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U.S. Takes Actions to Attract STEM Talent

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On January 21, 2022, the Biden Administration announced that it would take actions to attract STEM (science, technology, engineering and math) talent to the U.S. in furtherance of its efforts to remove barriers to legal immigration as provided in the Executive Order issued February 1, 2021. 

U.S. agencies such as the Department of Homeland Security (DHS), BridgeUSA and the U.S. Department of State's Bureau of Educational and Cultural Affairs (ECA) will work together to further attract those in the STEM fields STEM.

These initiatives include, but are not limited to:

  • The Early Career STEM Research Initiative seeks to connect BridgeUSA exchange sponsors with interested U.S.-based STEM host organizations.
     
  • The Academic Training Extensions for J-1 College and University Students allows students who are pursuing (or have recently completed) STEM-related studies the opportunity to extend their academic training to a maximum of 36 months instead of the previous cap of 18 months.
     
  • DHS has added 22 new fields of study to the STEM Optional Practical Training (OPT) program. Examples include bioenergy, general forestry, earth systems science, economics and computer science, mathematical economics, and business analytics. A full list of the new fields of study will be communicated through a Federal Registry notice.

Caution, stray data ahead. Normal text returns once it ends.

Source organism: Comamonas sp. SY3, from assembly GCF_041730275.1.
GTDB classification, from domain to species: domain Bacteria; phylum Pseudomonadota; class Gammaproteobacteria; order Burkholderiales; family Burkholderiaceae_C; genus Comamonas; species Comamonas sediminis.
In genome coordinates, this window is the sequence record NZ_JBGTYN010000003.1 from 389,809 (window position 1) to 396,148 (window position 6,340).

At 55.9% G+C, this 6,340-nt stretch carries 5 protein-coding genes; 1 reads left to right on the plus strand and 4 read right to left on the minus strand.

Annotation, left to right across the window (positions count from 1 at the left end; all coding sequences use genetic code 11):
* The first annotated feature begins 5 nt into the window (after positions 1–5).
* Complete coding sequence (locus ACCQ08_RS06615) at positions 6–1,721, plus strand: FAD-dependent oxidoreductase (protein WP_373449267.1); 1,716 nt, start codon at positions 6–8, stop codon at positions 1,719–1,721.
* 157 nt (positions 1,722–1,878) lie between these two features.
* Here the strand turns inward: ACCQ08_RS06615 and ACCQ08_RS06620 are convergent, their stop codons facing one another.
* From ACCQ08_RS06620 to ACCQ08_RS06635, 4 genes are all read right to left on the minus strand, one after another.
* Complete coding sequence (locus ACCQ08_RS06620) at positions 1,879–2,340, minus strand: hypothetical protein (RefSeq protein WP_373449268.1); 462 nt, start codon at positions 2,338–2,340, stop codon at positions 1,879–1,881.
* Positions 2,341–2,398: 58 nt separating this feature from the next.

• DHS is issuing a USCIS policy manual update to clarify how the national interest waiver can be used for persons with advanced degrees in STEM in order to promote efficient and effective processing by USCIS.

With the announcement of these actions, DHS aims to provide predictability and clarity for STEM scholars, students, researchers and experts.

If you have any questions on this matter, please contact one of the authors or any member of Baker Donelson's Immigration Team.

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